- Issues with Bladder Control
- Compulsive Restlessness
Escitalopram (Lexapro) and Pregnancy
There is evidence that Escitalopram may increase the risk of temporary neonatal issues at birth if taken during the third trimester, including gastrointestinal, respiratory, motor, and central nervous system issues.
Escitalopram (Lexapro) Overdose Side-Effects and Overdose Amount
A single overdose of Escitalopram does not generally lead to significantly dangerous side effects.
The most common side-effects of Escitalopram overdose are elevated heart rate and irritability. Less common side effects include involuntary muscle contractions, muscle tightness, and tics or other involuntary movements.
Under normal circumstances, serum Escitalopram levels are designed to be between 20 and 80 micrograms per liter. Older patients with liver problems may experience serum levels of 80-200 micrograms per liter.
This is one important reason why older patients get lower doses. Their bodies metabolize the medication more slowly, causing levels to remain higher in the blood for longer than in healthy patients.
A significant overdose, or specific genetic abnormalities related to Escitalopram metabolism, may also lead to these elevated concentrations.
Is Lexapro Safer Than Celexa?
Although the two drugs have very similar pharmacological profiles, evidence suggests that Escitalopram (Lexapro) has a lower risk of complications than Citalopram (Celexa) regarding dangers associated with overdose.
Escitalopram improves symptoms or anxiety of depression by increasing the activity of Serotonin between synapses in the brain. This is the primary function of all Selective-Serotonin Reuptake Inhibitors, although each treatment has its own unique secondary effects.
When Serotonin is released in response to a stimulus, it remains active in the space between neurons, facilitating a neurological balance associated with reduced anxiety and elevated mood.
In patients with Generalized Anxiety Disorder or Major Depressive Disorder, Serotonin is either not produced in sufficient quantities or is reabsorbed into the neuron too quickly.
SSRIs increase the activity of Serotonin in the intrasynaptic area by blocking the activation sites on the presynaptic neuron, known as Human Serotonin Transporters (SERTS), slowing down the rate at which Serotonin is reabsorbed.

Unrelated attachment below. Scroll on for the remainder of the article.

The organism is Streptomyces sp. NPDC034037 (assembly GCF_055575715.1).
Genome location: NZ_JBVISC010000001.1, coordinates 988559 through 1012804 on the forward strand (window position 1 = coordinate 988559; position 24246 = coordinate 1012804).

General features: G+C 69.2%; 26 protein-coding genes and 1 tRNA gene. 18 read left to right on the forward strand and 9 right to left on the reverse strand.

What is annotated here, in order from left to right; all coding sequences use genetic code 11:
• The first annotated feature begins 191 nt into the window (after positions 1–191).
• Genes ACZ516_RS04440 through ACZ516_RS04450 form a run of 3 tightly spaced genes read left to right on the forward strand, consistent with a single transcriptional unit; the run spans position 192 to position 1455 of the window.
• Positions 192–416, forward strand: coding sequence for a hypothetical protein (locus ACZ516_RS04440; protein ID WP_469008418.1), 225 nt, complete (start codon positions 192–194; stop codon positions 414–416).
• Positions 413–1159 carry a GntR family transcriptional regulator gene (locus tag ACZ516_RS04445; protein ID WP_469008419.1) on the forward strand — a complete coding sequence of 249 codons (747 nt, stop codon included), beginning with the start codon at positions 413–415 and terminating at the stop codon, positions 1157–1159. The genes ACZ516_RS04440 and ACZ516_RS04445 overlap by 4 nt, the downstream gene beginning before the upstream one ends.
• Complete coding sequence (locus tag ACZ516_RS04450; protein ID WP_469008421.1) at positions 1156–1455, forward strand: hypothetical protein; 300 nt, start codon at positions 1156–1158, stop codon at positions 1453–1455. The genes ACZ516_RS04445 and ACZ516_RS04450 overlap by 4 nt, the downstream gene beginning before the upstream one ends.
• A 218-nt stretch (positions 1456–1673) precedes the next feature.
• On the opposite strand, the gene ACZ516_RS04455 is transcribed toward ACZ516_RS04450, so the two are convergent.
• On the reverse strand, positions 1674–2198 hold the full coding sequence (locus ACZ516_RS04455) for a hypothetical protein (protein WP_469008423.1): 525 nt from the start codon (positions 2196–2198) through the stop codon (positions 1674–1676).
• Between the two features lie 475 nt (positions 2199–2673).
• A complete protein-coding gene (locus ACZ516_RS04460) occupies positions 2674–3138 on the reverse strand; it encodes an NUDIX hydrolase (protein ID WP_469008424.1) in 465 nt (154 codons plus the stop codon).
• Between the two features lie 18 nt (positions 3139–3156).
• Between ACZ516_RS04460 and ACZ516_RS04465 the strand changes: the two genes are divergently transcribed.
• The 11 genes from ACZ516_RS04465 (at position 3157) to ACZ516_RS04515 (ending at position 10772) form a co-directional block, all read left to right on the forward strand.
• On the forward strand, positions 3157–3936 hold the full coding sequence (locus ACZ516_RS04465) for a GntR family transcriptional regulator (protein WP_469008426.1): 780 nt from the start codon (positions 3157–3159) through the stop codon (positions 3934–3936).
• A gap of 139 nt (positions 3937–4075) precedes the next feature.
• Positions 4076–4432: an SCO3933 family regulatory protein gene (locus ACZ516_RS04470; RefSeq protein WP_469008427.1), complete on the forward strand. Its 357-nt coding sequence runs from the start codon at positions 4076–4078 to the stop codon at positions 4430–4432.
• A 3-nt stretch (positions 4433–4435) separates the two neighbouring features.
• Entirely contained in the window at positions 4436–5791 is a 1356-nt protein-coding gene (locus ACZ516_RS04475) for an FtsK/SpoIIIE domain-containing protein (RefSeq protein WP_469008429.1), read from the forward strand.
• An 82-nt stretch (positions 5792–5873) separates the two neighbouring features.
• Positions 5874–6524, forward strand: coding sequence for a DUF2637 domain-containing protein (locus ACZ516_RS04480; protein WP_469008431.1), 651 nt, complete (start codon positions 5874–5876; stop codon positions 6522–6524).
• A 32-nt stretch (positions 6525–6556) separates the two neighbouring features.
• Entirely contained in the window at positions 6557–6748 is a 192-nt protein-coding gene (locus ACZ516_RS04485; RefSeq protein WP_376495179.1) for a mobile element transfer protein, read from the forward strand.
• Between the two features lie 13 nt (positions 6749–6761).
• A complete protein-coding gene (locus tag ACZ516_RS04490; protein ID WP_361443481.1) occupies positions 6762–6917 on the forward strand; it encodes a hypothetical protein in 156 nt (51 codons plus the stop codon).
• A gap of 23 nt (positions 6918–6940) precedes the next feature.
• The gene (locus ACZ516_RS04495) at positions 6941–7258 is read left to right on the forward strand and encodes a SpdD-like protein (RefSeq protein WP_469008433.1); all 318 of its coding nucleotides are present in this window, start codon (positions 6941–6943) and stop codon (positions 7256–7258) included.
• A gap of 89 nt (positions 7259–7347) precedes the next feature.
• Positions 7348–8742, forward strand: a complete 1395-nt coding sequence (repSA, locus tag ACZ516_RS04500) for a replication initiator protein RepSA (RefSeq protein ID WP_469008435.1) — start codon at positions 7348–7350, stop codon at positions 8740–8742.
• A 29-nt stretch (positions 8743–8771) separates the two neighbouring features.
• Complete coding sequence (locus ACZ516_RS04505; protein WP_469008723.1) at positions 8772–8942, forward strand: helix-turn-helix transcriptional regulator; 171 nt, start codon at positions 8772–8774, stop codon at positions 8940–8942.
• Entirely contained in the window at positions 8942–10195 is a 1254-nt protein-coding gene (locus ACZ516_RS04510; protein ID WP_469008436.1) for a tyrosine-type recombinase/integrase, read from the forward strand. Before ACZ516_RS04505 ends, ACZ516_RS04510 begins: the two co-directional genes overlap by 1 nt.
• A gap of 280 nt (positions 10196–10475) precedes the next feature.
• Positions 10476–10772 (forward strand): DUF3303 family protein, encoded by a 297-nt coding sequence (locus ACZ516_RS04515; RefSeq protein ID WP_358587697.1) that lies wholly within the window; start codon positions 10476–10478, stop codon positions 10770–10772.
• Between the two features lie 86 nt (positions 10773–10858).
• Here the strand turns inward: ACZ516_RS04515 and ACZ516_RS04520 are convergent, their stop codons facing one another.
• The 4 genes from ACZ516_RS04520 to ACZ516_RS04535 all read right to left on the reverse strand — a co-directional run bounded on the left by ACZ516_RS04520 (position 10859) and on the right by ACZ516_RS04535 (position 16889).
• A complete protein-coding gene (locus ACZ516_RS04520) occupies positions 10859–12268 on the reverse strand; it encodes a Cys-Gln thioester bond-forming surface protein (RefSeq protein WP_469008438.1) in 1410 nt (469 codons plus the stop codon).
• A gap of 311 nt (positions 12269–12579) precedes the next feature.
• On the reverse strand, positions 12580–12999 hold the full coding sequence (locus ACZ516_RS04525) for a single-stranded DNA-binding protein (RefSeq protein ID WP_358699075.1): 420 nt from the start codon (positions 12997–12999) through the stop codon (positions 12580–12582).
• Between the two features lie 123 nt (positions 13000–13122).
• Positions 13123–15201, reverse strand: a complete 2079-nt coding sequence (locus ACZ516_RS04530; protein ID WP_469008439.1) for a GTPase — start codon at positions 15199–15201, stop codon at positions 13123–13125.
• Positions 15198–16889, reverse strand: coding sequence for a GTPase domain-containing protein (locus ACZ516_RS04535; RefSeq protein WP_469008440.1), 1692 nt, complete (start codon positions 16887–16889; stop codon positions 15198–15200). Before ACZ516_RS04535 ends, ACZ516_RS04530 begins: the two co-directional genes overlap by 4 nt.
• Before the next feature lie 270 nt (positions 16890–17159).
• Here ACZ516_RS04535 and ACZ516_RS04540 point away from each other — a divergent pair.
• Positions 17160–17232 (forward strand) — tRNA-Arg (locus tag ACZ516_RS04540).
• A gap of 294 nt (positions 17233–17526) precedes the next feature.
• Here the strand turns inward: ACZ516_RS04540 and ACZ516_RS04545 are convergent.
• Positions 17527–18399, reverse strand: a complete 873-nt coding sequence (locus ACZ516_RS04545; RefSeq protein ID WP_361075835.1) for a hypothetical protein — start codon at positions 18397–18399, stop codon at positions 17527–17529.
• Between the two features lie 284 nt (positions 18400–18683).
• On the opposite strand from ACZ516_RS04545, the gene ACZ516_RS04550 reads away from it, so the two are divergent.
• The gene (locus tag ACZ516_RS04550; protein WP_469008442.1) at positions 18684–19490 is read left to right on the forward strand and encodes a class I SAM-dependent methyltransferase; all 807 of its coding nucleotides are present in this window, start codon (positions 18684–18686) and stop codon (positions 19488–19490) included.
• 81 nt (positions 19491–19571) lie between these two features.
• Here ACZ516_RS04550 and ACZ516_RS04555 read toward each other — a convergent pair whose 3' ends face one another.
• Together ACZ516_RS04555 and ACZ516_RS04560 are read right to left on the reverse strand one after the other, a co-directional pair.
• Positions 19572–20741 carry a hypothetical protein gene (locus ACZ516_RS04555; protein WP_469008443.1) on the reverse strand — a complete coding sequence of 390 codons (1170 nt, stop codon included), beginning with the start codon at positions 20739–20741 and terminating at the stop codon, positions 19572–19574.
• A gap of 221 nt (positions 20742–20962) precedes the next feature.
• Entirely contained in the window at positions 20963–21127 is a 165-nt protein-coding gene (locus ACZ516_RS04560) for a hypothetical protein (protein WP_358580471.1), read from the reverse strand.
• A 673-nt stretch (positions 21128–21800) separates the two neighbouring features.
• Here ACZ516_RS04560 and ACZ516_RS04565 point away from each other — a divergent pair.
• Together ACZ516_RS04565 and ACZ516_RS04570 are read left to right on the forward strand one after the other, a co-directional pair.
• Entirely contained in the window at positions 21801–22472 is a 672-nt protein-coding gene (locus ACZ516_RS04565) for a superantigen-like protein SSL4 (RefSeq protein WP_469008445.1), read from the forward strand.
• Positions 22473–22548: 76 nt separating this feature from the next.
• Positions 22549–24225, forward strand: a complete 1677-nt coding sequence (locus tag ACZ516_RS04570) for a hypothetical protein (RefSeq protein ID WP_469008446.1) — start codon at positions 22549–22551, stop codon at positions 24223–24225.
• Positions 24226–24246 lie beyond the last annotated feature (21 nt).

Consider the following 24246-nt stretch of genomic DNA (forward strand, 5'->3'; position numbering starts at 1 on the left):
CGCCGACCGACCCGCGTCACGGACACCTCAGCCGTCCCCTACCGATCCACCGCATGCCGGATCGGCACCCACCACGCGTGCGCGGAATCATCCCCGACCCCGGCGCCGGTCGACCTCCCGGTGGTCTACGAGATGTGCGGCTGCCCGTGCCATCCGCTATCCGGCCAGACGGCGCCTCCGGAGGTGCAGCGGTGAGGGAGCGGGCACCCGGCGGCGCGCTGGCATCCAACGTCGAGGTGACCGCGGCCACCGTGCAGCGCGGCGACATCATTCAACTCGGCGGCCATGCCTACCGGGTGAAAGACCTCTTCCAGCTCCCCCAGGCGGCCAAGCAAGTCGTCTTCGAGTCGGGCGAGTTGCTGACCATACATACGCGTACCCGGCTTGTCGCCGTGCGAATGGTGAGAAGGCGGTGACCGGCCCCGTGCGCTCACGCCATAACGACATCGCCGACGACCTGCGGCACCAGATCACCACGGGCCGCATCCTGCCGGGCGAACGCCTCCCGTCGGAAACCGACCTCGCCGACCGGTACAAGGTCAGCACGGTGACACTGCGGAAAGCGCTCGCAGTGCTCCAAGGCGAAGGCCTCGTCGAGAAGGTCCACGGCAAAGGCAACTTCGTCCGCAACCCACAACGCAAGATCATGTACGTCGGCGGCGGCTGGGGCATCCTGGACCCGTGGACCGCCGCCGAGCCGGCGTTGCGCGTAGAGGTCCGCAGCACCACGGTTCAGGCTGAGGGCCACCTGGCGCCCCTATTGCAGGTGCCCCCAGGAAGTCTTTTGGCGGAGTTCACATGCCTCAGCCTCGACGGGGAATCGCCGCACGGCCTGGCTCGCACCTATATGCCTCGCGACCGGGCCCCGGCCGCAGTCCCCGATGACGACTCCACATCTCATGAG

These proteins draw Serotonin back into the firing neuron before recycling it.
Escitalopram is of particular note among SSRIs, because it bonds most readily with Human Serotonin Transporters as compared to any of its relatives.
Escitalopram is considered more effective at reducing symptoms of anxiety and depression than its immediate relative Citalopram. Citalopram is a racemic medication, which contains 50/50 Citalopram and Escitalopram.
Citalopram is not as effective at alleviating symptoms and blocks the activity of Escitalopram, inhibiting the overall Serotonin-boosting power of the treatment.
It is possible that Escitalopram can be inhibited by elevated activity of P-glycoproteins. Preliminary animal research suggests that simultaneously inhibiting P-glycoprotein and administering Escitalopram increases the ability of Escitalopram to pass the blood-brain barrier, thus increasing the effectiveness and potency of treatment.
Escitalopram (Lexapro) Interactions
Certain drugs should never be combined with Escitalopram, because of the risk that they represent to the patient.
These include any MAO-Inhibitors and other drugs that encourage Serotonin activity. MAO-Inhibitors were the original form of depression treatment, so the two drugs both affect Serotonin Levels.
Because SSRIs like Escitalopram have a much higher safety profile, MAO-Inhibitors are rarely prescribed for depression unless other treatments were found to be ineffective.
Because of Escitalopram's potential effect upon heartbeat, it should not be combined with other drugs that are known to affect QT Interval, nor should it be used in patients that have an abnormally prolonged QT Interval in general.
Finally, Escitalopram and other Selective-Serotonin Reuptake Inhibitors (excluding fluvoxamine [Luvox]) depress the activity of the CYP2D6 enzyme, which is responsible for the metabolism of Escitalopram, and many other medications such as codeine, Risperidone (Risperdal), and Aripiprazole (Abilify).
As such, taking Escitalopram with these other medications may cause serum levels of these medications to increase as a result of inhibited metabolic processes associated with their breakdown.
For this reason, these drugs should only be combined under strict caution and with the recommendation of a physician.
Escitalopram (Lexapro) and Alcohol Use
It is essential to understand the risks of combining Alcohol with Escitalopram because the two drugs interact in a significant way.
In particular, the combination of Escitalopram and Alcohol increases the severity of the symptoms associated with each.
It causes an individual to get drunk more quickly, and more likely to experience nausea, dizziness, and similar side-effects associated with both.
Most physicians would recommend that Escitalopram and Alcohol never be combined, but conscientious use may be reluctantly allowed.
It is especially important during the initial stage of Escitalopram treatment that you do not combine the two at all until after you understand how Escitalopram interacts with your body and your brain chemistry.
There is also recorded evidence that combining Escitalopram and alcohol increases the incidence of thoughts of self-harm as well as ideas of suicide.
Before ever drinking while taking Escitalopram, discuss it explicitly with your physician.